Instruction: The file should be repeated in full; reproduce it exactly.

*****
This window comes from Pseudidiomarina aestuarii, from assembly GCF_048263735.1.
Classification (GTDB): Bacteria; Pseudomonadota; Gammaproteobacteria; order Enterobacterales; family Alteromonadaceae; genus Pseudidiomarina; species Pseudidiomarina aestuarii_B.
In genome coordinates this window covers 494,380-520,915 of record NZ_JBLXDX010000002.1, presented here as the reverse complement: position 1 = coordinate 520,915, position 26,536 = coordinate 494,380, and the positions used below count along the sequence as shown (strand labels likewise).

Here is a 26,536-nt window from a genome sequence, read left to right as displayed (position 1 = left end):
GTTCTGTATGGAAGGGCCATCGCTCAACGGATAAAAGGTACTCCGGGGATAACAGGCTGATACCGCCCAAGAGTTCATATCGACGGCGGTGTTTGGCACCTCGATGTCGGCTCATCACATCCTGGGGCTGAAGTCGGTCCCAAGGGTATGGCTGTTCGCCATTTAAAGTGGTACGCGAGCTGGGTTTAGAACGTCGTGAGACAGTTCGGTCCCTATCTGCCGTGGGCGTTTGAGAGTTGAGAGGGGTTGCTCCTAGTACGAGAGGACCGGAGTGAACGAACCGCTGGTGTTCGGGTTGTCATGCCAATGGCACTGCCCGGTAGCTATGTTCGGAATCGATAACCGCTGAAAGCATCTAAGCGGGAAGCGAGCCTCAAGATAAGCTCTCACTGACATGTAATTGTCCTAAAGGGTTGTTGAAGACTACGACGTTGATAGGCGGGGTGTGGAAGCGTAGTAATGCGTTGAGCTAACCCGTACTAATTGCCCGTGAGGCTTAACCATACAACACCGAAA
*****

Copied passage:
This window comes from Pseudidiomarina aestuarii, from assembly GCF_048263735.1.
Classification (GTDB): Bacteria; Pseudomonadota; Gammaproteobacteria; order Enterobacterales; family Alteromonadaceae; genus Pseudidiomarina; species Pseudidiomarina aestuarii_B.
In genome coordinates this window covers 494,380-520,915 of record NZ_JBLXDX010000002.1, presented here as the reverse complement: position 1 = coordinate 520,915, position 26,536 = coordinate 494,380, and the positions used below count along the sequence as shown (strand labels likewise).

Here is a 26,536-nt window from a genome sequence, read left to right as displayed (position 1 = left end):
GTTCTGTATGGAAGGGCCATCGCTCAACGGATAAAAGGTACTCCGGGGATAACAGGCTGATACCGCCCAAGAGTTCATATCGACGGCGGTGTTTGGCACCTCGATGTCGGCTCATCACATCCTGGGGCTGAAGTCGGTCCCAAGGGTATGGCTGTTCGCCATTTAAAGTGGTACGCGAGCTGGGTTTAGAACGTCGTGAGACAGTTCGGTCCCTATCTGCCGTGGGCGTTTGAGAGTTGAGAGGGGTTGCTCCTAGTACGAGAGGACCGGAGTGAACGAACCGCTGGTGTTCGGGTTGTCATGCCAATGGCACTGCCCGGTAGCTATGTTCGGAATCGATAACCGCTGAAAGCATCTAAGCGGGAAGCGAGCCTCAAGATAAGCTCTCACTGACATGTAATTGTCCTAAAGGGTTGTTGAAGACTACGACGTTGATAGGCGGGGTGTGGAAGCGTAGTAATGCGTTGAGCTAACCCGTACTAATTGCCCGTGAGGCTTAACCATACAACACCGAAA